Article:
Lightly rub swordfish fillets with olive oil. Season with salt and pepper to taste. Set aside and allow to marinate for a bit. Cube Pineapple and Watermelon into small ½ inch chunks. In a small mixing bowl, combine the Pineapple and Watermelon. Add the chopped cilantro, Lime rum, and scallion then toss. Add a pinch of salt to taste. Keep the Pico de Gallo refrigerated until ready to serve. Lightly oil grill grate. Grill steaks for 5 to 6 minutes per side, or until fish flakes easily with a fork. Plate with Pico de Gallo and Serve.

Serving Suggestion:

Great with either Steamed Rice or Pearl Couscous seasoned with fresh cilantro and a squeeze of lime!


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Filed under Fish, Quick and Easy

Sometimes you feel like a nut…

I woke up today feeling kind of nutty. I had no idea why. I was craving something new, something novel for breakfast. I often wake up with these whims and usually they lead to something I have never made before.

Some days I will search our cookbook library (and yes, we have more than enough to classify it as such) for just the right thing. Others, I will just pursues the fridge to see what’s on hand and start adding things like a mad man. A pinch of this, a handful of that, until, all willy-nilly, it somehow manages to come together. Some would say I am a mad scientist of sorts.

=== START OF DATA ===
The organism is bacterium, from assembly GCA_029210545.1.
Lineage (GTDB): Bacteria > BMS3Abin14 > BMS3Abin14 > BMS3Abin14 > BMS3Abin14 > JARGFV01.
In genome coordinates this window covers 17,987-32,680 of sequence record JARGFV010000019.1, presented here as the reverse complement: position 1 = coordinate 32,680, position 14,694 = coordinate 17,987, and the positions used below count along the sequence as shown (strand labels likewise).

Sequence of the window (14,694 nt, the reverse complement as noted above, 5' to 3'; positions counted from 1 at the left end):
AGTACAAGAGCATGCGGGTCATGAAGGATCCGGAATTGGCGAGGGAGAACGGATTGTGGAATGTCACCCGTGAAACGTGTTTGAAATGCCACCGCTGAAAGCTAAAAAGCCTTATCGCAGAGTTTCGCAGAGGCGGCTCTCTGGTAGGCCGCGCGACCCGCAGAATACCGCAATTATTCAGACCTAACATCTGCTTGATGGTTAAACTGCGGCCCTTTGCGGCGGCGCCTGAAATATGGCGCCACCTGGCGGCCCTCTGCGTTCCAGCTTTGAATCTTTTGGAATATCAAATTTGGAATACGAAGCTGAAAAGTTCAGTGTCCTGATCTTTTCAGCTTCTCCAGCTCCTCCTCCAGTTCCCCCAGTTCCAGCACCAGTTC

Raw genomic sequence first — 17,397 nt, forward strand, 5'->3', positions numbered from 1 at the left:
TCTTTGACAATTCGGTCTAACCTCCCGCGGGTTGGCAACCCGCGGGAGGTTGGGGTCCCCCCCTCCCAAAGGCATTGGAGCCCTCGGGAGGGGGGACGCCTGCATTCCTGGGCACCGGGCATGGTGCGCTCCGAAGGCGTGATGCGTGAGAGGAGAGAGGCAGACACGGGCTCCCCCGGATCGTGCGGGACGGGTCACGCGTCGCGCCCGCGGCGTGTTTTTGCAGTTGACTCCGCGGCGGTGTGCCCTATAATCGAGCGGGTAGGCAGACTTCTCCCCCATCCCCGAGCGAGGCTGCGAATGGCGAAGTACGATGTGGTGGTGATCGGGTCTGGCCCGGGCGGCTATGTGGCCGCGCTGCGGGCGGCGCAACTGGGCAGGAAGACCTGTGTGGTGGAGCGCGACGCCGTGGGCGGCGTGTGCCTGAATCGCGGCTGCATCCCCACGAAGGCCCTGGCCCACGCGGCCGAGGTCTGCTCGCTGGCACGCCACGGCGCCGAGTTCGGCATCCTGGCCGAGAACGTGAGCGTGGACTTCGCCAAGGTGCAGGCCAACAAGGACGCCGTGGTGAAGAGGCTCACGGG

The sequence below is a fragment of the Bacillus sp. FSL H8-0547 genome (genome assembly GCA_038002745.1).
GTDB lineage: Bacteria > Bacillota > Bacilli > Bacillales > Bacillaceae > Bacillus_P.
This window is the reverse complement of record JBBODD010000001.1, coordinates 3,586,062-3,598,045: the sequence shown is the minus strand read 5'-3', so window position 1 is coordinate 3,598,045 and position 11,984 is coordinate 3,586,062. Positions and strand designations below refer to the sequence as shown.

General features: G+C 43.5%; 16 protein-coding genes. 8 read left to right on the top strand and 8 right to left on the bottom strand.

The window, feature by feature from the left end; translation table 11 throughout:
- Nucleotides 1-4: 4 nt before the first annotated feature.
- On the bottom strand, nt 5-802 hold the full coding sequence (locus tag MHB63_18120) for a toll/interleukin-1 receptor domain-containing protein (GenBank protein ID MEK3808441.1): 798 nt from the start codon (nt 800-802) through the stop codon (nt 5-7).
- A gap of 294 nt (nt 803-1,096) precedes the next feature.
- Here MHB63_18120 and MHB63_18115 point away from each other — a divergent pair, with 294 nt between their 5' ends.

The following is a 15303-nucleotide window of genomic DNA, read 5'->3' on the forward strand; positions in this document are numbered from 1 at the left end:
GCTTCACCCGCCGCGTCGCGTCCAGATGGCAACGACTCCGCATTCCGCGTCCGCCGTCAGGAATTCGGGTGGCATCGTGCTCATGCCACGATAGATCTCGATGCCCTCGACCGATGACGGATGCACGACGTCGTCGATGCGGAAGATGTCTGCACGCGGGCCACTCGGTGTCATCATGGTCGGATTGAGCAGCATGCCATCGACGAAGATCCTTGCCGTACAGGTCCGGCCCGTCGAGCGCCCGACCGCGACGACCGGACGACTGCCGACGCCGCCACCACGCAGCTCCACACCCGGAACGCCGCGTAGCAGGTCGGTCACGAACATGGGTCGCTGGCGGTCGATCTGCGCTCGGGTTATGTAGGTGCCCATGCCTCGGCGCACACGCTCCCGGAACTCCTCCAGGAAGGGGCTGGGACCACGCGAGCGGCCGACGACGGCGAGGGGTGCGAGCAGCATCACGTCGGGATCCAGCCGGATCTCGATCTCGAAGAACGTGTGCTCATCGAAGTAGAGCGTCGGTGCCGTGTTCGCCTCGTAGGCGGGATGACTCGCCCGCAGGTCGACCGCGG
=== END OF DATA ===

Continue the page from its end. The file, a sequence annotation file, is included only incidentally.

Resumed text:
Nevertheless, we had some bananas on hand and I have been pondering how to utilize the remaining ricotta from a recipe earlier in the week. Low and behold, I gave birth to a lovely, fat stuffed French toast that was just the thing to kick off our day. Come to find out shortly after breakfast that it was, in fact, national pecan day- unbeknownst to me!

The history of pecans can be traced back to the 16th century. The only major tree nut that grows naturally in North America, the pecan is considered one of the most valuable North American nut species. The name “pecan” is a Native American word of Algonquin origin that was used to describe “all nuts requiring a stone to crack.”

Originating in central and eastern North America and the river valleys of Mexico, pecans were widely used by pre-colonial residents. Pecans were favored because they were accessible to waterways, easier to shell than other North American nut species and of course, for their great taste.